Present address: School of Biosciences, Cardiff University, Cardiff CF10 3TL, UK.
Correlated behaviour and stress physiology in fish exposed to different levels of predation pressure
Article first published online: 23 FEB 2012
© 2012 The Authors. Functional Ecology © 2012 British Ecological Society
Volume 26, Issue 3, pages 637–645, June 2012
How to Cite
Archard, G. A., Earley, R. L., Hanninen, A. F. and Braithwaite, V. A. (2012), Correlated behaviour and stress physiology in fish exposed to different levels of predation pressure. Functional Ecology, 26: 637–645. doi: 10.1111/j.1365-2435.2012.01968.x
- Issue published online: 21 MAY 2012
- Article first published online: 23 FEB 2012
- Received 11 July 2011; accepted 17 January 2012 Handling Editor: Jennifer Grindstaff
- coping style;
- open field trial;
- predation pressure;
- stress response;
- trait correlations
1. Natural selection can generate correlated suites of phenotypic traits by acting independently on physiological and behavioural characters or on mechanisms that exert pleiotropic actions.
2. Current theory, supported by artificial selection studies, suggests that physiological and behavioural stress responses are at least partially under genetic control and covary in a predictable manner. Indeed, physiological mechanisms such as hormonal stress responsiveness may underlie variation in behaviour, including consistent behaviours described as temperament or personality, with bolder, more exploratory and active individuals being less hormonally responsive to stressors.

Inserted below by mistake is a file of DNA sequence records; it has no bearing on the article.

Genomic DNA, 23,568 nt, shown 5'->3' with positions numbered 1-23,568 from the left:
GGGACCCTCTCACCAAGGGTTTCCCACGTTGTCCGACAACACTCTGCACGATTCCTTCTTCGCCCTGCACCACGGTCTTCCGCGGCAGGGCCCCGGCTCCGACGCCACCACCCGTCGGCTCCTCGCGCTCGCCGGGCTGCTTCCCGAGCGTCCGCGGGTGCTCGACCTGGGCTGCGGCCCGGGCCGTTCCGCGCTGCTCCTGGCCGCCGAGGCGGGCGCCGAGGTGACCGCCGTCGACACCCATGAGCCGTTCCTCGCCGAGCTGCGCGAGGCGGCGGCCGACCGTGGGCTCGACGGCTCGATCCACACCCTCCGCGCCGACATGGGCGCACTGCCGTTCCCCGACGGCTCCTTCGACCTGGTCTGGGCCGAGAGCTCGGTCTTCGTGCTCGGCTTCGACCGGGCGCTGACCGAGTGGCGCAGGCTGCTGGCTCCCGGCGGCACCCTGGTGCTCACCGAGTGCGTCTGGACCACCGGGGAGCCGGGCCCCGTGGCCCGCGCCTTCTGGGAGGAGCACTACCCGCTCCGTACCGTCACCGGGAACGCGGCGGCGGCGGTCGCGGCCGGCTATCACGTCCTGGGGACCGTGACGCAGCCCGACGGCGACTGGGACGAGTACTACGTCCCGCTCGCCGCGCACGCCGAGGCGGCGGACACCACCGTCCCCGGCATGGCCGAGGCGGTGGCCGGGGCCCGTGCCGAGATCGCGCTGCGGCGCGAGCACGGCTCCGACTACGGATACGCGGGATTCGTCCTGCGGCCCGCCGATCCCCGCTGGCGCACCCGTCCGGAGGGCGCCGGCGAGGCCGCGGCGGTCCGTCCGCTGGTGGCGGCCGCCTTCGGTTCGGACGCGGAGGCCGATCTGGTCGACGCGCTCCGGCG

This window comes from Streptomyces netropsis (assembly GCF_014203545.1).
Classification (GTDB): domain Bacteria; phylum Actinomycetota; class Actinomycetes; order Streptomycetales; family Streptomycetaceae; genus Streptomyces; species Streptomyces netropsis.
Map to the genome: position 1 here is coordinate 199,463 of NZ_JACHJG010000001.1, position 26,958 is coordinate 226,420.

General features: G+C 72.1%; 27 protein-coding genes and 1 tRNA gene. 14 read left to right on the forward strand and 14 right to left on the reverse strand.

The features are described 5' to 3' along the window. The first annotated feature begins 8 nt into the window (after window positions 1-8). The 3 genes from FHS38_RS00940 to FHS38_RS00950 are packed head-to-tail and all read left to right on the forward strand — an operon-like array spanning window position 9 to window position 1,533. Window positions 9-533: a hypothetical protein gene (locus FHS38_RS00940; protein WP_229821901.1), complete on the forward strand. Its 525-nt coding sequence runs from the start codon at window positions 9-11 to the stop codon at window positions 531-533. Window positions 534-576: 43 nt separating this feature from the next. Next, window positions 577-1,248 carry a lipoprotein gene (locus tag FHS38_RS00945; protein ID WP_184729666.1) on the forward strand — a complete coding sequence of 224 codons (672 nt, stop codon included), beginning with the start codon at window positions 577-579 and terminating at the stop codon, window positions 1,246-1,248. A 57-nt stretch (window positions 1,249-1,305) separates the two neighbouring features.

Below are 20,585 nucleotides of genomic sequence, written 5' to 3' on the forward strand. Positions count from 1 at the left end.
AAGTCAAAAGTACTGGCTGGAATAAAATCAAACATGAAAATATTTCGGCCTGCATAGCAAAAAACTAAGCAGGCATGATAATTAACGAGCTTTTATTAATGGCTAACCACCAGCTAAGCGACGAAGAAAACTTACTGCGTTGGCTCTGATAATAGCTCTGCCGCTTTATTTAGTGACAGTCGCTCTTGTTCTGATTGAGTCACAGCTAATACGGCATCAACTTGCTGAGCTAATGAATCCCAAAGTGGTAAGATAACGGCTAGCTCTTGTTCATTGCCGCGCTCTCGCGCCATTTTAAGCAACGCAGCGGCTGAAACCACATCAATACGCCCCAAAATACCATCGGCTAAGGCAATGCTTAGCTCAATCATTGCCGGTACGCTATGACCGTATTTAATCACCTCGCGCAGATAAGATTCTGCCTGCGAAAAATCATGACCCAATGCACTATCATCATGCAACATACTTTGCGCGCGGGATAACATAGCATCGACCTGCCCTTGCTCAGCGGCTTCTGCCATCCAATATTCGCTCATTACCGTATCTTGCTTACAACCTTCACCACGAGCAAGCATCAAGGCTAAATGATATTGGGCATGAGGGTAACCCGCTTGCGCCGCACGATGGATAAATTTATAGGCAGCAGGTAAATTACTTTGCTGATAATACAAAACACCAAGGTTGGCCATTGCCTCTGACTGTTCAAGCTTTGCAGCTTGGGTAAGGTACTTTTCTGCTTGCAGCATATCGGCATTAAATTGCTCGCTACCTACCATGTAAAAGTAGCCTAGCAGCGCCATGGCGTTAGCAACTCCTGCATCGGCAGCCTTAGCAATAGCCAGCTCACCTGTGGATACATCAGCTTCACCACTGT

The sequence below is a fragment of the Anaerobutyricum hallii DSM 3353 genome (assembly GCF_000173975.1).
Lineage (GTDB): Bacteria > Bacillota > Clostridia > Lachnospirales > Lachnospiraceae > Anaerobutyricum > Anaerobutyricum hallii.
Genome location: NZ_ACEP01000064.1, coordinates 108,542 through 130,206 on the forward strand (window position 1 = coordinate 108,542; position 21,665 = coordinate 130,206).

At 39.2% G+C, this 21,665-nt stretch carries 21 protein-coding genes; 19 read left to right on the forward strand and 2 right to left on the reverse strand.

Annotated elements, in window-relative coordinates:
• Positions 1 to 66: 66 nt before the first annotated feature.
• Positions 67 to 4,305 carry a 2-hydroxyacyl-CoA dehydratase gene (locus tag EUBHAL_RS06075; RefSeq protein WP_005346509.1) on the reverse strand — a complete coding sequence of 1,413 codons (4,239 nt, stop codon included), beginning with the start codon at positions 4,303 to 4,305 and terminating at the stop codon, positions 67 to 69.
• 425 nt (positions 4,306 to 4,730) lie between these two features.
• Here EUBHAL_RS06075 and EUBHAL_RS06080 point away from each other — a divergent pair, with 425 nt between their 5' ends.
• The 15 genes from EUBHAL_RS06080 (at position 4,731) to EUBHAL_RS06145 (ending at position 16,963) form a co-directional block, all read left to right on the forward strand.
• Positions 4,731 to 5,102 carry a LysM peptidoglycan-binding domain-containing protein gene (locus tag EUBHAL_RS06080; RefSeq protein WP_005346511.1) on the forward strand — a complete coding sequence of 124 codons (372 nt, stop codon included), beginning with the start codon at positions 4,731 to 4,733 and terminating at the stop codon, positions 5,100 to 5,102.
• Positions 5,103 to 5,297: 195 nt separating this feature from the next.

3. This relationship, however, has yet to be demonstrated in natural populations. We investigated the relationship between hormonal and behavioural stress responsiveness in multiple natural populations of a tropical freshwater poeciliid fish, Brachyrhaphis episcopi, that experience different levels of predation pressure and hence encounter different rates of stressful events. Predation can impose a strong selection pressure, and living with a high risk of predation is known to select for specific behavioural traits.
4. We quantified variation in stress responsiveness via cortisol release rates (exp. 1) and behaviour in an open field test followed by cortisol release rates (exp. 2). Populations exposed to high levels of predation were consistently more exploratory and active and had lower release rates of cortisol in response to a stressor than conspecifics sampled at sites with few predators.
5. However, this difference in stress responsiveness was only apparent after fish had experienced the mild stress of behaviour testing (in exp. 2), which resulted in elevation of cortisol levels. The relationship between hormone release and behaviour was also not apparent within populations once independent factors were controlled for, highlighting the importance of factors such as size and sex on individual variability.
6. This study demonstrates that the relationship between hormonal and behavioural stress responsiveness can result from natural selection pressures, such as that imposed by predation.